Originally posted here on November 26, 2012
You may have tuned into the Texans at Lions game on Thanksgiving and witnessed the enforcement of one of the weirder rules that exists in the NFL these days involving the coach’s challenge.
On the play in question, Texans running back Justin Forsett was clearly down – his elbow and knee both touching the field – but the whistle never blew, which meant the play was still live. Kudos to Forsett, who had the awareness to get up and keep running…all 81 yards to score a touchdown.
Under normal circumstances, this play would have been reviewed and called back. There’s no way that call would have stood. There are a number of plays that areautomatically reviewed by the Replay Official. They include:
- all scoring plays
- backward passes that are recovered by an opponent or go out of bounds through an opponent’s end zone
- muffed scrimmage kicks recovered by the kicking team
- any questionable plays after the two-minute warning of each half
- any questionable plays throughout any overtime period
So, here’s the sequence of normal events:
1. A play is made that results in a touchdown.
2. The scoring play is reviewed upstairs because all scoring plays are reviewed to be sure everything was kosher and the play actually resulted in the score awarded (feet in-bounds, control of the ball, etc).
But that’s not what happened on Thursday. Seeing that the play was ruled a touchdown, Lions head coach Jim Schwartz (understandably) flipped and threw the red coaches challenge flag. (Coaches get two challenges per game. If they are wrong about the play in question, they are charged one time out. If they are right, the call is reversed. If they are right both times, they earn an extra challenge.) However, a scoring play is among the plays that are automatically reviewed by the Replay Official. That means that it is NOT able to be challenged by a coach, and there is a hefty penalty for throwing the challenge flag anyway: a 15 yard penalty, AND the play is no longer reviewable. The ruling on the field stands. This is what happened to Jim Schwartz on Thanksgiving.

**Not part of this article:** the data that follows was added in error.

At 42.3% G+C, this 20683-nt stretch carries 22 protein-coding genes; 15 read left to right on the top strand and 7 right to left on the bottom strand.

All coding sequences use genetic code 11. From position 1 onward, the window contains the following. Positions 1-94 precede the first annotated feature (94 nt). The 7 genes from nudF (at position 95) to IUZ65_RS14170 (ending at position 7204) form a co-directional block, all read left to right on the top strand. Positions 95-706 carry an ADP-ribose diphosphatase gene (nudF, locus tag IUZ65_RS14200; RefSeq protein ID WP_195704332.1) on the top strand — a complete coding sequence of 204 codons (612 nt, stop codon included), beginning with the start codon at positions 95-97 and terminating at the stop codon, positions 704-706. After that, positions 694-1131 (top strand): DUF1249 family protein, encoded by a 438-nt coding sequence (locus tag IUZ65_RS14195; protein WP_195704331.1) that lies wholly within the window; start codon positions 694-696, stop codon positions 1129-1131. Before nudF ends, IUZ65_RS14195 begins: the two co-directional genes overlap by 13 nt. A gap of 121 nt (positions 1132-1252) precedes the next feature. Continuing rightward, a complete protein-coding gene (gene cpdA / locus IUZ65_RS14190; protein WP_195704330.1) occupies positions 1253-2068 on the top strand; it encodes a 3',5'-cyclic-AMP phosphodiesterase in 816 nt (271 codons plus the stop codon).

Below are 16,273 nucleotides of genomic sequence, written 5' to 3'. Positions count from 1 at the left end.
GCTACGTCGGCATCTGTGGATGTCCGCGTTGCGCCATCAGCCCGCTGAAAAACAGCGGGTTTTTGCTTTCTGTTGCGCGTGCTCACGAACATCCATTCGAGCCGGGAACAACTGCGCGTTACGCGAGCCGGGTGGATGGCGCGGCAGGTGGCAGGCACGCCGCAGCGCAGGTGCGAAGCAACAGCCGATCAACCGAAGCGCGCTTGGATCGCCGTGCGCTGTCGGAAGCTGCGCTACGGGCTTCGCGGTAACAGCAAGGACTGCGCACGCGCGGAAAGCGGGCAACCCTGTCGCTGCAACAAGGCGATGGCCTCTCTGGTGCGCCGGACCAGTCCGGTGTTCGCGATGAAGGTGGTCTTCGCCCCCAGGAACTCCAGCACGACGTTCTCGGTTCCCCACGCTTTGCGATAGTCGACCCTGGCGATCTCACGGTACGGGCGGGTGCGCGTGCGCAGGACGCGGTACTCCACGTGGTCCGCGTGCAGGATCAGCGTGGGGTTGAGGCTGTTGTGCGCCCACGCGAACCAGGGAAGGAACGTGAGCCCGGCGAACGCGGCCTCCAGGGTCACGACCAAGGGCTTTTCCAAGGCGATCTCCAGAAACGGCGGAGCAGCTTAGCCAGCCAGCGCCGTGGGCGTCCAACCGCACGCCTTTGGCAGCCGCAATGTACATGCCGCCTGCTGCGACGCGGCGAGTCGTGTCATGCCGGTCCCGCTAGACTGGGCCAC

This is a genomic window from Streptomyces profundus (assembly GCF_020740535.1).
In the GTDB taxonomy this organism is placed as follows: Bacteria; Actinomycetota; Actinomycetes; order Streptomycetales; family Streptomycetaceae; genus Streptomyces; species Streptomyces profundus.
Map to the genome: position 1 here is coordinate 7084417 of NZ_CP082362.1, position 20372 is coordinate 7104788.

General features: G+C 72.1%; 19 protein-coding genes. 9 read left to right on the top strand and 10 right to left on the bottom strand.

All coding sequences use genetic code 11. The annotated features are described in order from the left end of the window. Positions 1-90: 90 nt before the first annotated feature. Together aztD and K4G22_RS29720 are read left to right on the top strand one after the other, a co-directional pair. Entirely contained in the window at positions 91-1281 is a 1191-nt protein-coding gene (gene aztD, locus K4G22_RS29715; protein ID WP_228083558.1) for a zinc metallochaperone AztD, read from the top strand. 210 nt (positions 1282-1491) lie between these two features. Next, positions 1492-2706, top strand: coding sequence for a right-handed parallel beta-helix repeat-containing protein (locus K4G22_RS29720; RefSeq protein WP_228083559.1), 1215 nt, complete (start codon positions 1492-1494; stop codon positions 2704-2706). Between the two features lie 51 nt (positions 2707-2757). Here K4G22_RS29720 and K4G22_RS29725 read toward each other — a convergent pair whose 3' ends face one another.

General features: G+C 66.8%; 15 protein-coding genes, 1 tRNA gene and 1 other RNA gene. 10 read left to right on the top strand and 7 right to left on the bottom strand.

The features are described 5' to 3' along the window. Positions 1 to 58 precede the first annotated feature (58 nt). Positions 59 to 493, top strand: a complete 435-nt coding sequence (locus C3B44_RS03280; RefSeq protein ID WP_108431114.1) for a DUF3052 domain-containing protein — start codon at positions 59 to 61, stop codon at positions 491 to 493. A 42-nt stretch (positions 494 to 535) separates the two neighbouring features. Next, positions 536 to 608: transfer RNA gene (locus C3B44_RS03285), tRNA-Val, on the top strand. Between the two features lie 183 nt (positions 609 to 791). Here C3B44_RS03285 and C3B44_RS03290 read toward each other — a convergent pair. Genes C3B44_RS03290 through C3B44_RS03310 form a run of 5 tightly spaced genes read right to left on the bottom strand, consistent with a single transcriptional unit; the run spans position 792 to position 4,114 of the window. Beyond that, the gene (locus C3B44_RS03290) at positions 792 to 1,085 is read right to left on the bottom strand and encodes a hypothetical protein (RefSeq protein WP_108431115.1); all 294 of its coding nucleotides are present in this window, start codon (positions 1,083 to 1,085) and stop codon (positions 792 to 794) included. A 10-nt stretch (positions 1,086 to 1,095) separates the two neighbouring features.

1. Justin Forsett’s play was ruled a touchdown.
2. Jim Schwartz believed that Forsett was down 81 yards ago and throws the challenge flag.
3. Since the play would have been reviewed anyway and the gesture of throwing the challenge flag is seen as a delay of game tactic, a 15 yard penalty was enforced and the play was rendered unreviewable. The ruling on the field stood, even though it was clearly wrong.
So the Texans earned a touchdown that would have been overturned, and went on to win 34-31 in overtime. It stands to reason that if the call had been reversed, the outcome of the game would have been very different.
It’s a pretty harsh rule, admittedly. So much so that the NFL came out and said they’re going to change it in the off-season, or potentially sooner. I think everyone is in agreement that it’s a good idea.